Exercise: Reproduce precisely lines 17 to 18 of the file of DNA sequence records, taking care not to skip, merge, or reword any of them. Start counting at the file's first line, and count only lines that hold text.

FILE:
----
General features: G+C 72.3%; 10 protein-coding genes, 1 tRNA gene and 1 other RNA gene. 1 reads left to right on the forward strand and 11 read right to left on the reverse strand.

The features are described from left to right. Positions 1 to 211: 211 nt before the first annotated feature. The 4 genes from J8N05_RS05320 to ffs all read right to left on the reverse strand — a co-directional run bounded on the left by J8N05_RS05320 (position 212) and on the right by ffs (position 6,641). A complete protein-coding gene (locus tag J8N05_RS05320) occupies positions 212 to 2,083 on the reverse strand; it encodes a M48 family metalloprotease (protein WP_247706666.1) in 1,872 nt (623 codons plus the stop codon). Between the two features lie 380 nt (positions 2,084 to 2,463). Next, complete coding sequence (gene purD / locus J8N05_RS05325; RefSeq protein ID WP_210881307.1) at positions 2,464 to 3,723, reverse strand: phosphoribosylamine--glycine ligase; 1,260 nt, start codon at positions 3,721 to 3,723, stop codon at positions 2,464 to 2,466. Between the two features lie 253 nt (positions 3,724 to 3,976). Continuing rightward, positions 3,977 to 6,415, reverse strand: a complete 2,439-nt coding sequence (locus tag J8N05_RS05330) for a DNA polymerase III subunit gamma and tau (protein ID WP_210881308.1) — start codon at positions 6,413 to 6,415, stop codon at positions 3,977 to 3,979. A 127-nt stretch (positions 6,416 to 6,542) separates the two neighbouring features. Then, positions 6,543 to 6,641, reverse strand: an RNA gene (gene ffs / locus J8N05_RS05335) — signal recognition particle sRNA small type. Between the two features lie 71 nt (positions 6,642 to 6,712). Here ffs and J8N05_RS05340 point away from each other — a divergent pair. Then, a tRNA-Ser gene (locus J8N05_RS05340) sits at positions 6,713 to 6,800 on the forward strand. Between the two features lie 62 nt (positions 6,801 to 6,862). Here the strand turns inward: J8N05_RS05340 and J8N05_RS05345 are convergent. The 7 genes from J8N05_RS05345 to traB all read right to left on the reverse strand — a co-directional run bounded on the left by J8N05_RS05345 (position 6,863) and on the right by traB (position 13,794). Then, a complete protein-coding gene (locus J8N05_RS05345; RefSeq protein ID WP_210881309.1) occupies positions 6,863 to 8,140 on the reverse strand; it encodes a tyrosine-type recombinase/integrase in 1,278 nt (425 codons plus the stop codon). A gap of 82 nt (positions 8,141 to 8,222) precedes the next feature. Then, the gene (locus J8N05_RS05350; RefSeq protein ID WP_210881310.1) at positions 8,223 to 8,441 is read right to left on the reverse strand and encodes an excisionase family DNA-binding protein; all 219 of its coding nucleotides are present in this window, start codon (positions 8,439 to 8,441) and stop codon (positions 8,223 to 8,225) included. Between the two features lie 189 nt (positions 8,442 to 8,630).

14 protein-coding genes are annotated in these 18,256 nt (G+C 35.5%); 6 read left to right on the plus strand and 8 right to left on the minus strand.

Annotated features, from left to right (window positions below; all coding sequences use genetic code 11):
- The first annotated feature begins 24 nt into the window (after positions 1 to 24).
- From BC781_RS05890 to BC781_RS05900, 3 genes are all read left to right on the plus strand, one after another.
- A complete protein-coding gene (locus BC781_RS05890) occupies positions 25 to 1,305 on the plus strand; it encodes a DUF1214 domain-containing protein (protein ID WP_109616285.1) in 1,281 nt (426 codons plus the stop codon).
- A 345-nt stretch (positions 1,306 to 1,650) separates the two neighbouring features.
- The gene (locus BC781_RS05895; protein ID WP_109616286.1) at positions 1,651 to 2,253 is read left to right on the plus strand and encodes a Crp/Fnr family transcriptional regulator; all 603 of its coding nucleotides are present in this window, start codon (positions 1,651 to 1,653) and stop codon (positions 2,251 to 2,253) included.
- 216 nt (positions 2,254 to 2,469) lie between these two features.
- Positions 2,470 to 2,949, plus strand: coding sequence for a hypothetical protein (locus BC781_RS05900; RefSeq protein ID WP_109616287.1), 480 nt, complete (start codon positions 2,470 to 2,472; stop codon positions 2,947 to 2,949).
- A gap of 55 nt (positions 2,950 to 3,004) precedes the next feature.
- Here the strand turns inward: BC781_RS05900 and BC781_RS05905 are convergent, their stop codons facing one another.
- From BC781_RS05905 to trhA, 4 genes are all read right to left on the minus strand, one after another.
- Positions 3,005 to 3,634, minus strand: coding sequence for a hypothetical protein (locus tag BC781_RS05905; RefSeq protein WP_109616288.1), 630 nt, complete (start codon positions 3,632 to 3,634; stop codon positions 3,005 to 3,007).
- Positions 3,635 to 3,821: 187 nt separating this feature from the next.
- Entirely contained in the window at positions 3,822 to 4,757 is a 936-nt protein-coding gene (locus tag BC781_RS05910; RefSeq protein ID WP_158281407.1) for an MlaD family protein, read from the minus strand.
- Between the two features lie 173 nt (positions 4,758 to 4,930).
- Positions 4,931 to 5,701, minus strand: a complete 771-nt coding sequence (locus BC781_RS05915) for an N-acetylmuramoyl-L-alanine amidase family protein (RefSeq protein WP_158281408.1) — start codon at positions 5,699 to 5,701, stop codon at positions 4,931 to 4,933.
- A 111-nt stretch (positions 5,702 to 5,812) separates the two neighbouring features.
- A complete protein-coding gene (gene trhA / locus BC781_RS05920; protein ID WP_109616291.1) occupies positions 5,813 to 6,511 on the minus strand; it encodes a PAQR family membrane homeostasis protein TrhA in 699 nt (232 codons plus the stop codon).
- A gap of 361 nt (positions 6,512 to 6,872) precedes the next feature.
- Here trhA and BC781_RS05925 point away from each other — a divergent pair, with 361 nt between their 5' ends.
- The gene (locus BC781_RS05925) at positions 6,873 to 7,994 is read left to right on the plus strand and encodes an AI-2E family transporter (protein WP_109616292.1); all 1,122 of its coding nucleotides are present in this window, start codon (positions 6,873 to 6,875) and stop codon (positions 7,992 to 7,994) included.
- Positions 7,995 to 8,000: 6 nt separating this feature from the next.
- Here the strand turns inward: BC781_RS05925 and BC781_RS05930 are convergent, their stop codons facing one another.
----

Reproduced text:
- Entirely contained in the window at positions 3,822 to 4,757 is a 936-nt protein-coding gene (locus tag BC781_RS05910; RefSeq protein ID WP_158281407.1) for an MlaD family protein, read from the minus strand.
- Between the two features lie 173 nt (positions 4,758 to 4,930).